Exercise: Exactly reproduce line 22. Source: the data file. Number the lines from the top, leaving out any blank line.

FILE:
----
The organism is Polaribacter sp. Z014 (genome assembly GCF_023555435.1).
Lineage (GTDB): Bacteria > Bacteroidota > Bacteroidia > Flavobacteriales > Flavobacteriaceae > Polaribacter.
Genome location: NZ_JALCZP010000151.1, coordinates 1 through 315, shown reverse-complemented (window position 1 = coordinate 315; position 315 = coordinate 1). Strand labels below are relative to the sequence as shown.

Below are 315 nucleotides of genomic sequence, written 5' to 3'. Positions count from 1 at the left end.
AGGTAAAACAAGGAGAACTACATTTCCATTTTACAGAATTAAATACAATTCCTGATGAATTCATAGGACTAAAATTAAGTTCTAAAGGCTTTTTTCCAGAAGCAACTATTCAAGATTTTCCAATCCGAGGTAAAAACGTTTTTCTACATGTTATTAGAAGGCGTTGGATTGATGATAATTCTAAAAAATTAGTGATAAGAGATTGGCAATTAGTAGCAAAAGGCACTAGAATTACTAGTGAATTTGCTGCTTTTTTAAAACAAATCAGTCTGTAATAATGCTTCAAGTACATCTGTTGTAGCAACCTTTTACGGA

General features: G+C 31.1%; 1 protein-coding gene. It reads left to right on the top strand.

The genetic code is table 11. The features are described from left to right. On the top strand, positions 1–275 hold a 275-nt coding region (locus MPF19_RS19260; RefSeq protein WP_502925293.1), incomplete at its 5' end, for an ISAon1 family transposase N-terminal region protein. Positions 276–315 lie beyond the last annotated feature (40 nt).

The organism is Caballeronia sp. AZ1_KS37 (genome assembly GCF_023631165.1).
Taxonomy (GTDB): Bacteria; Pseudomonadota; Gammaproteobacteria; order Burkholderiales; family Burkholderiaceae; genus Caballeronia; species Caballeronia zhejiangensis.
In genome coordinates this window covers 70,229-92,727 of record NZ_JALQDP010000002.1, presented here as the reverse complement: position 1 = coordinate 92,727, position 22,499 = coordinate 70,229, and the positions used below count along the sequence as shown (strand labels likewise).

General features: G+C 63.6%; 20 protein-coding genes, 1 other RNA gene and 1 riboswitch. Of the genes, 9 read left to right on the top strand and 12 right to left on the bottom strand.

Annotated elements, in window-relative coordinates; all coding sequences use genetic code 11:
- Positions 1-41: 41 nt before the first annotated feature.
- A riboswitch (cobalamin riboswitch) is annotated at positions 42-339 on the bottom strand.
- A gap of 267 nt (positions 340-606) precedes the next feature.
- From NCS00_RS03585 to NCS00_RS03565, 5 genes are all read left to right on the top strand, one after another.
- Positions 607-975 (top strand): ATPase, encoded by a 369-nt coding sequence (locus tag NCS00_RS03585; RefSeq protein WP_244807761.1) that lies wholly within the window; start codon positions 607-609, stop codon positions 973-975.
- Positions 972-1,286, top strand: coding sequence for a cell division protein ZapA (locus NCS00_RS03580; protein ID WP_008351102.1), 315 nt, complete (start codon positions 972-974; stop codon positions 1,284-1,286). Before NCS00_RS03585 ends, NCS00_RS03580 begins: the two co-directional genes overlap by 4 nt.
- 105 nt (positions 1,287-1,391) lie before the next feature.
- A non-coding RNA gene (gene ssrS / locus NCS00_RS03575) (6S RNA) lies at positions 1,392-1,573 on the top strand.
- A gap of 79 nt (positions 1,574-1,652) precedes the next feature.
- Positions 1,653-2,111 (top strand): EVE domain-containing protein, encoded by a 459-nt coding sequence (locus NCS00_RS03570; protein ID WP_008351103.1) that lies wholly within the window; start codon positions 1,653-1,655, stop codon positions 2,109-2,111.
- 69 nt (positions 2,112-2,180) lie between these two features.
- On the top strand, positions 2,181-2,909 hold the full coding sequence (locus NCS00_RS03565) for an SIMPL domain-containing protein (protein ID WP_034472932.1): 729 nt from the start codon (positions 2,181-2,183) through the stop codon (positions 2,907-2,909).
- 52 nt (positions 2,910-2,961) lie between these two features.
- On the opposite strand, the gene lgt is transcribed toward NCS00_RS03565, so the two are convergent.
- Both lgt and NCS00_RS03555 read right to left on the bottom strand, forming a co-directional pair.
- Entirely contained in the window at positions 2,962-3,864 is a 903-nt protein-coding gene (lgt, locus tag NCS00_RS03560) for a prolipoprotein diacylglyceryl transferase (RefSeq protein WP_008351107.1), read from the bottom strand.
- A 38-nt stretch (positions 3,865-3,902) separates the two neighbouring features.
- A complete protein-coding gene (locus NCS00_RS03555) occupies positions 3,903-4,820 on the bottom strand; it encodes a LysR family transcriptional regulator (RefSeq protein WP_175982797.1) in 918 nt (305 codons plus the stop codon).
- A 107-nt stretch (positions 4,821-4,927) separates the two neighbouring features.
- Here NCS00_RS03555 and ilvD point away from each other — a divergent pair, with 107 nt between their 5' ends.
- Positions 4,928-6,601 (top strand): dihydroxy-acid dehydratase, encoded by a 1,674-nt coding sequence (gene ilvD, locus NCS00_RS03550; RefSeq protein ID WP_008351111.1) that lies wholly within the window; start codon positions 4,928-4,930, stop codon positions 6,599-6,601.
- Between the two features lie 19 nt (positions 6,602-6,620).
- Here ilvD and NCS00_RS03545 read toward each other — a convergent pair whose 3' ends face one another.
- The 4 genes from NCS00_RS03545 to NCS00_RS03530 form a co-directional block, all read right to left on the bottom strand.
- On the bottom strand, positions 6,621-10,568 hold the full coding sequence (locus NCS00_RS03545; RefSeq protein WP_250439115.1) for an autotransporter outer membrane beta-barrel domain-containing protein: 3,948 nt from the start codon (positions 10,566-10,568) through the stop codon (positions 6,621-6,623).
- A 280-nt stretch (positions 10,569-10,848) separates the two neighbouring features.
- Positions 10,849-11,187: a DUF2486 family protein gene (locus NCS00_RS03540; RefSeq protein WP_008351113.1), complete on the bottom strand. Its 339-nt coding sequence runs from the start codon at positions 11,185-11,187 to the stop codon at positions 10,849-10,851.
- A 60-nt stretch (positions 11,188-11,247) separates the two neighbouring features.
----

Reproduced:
- Positions 1,653-2,111 (top strand): EVE domain-containing protein, encoded by a 459-nt coding sequence (locus NCS00_RS03570; protein ID WP_008351103.1) that lies wholly within the window; start codon positions 1,653-1,655, stop codon positions 2,109-2,111.